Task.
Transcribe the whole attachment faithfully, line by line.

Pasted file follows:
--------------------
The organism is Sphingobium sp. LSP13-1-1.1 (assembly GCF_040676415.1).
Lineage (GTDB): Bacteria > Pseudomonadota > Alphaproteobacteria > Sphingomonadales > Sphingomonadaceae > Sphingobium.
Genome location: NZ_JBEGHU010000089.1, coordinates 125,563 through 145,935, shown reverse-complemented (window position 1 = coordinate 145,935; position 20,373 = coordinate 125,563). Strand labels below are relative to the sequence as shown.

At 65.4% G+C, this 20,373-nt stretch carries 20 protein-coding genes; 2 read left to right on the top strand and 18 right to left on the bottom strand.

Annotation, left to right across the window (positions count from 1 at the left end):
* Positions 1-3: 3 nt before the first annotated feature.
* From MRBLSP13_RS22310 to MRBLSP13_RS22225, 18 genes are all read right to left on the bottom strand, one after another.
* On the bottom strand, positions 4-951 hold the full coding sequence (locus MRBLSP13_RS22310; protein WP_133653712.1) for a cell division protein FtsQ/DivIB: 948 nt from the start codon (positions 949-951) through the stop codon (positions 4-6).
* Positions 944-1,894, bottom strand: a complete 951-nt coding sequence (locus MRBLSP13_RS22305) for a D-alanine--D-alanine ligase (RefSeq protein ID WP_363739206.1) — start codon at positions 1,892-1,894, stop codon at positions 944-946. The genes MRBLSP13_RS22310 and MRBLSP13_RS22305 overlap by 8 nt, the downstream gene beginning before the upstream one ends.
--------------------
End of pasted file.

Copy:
The organism is Sphingobium sp. LSP13-1-1.1 (assembly GCF_040676415.1).
Lineage (GTDB): Bacteria > Pseudomonadota > Alphaproteobacteria > Sphingomonadales > Sphingomonadaceae > Sphingobium.
Genome location: NZ_JBEGHU010000089.1, coordinates 125,563 through 145,935, shown reverse-complemented (window position 1 = coordinate 145,935; position 20,373 = coordinate 125,563). Strand labels below are relative to the sequence as shown.

At 65.4% G+C, this 20,373-nt stretch carries 20 protein-coding genes; 2 read left to right on the top strand and 18 right to left on the bottom strand.

Annotation, left to right across the window (positions count from 1 at the left end):
* Positions 1-3: 3 nt before the first annotated feature.
* From MRBLSP13_RS22310 to MRBLSP13_RS22225, 18 genes are all read right to left on the bottom strand, one after another.
* On the bottom strand, positions 4-951 hold the full coding sequence (locus MRBLSP13_RS22310; protein WP_133653712.1) for a cell division protein FtsQ/DivIB: 948 nt from the start codon (positions 949-951) through the stop codon (positions 4-6).
* Positions 944-1,894, bottom strand: a complete 951-nt coding sequence (locus MRBLSP13_RS22305) for a D-alanine--D-alanine ligase (RefSeq protein ID WP_363739206.1) — start codon at positions 1,892-1,894, stop codon at positions 944-946. The genes MRBLSP13_RS22310 and MRBLSP13_RS22305 overlap by 8 nt, the downstream gene beginning before the upstream one ends.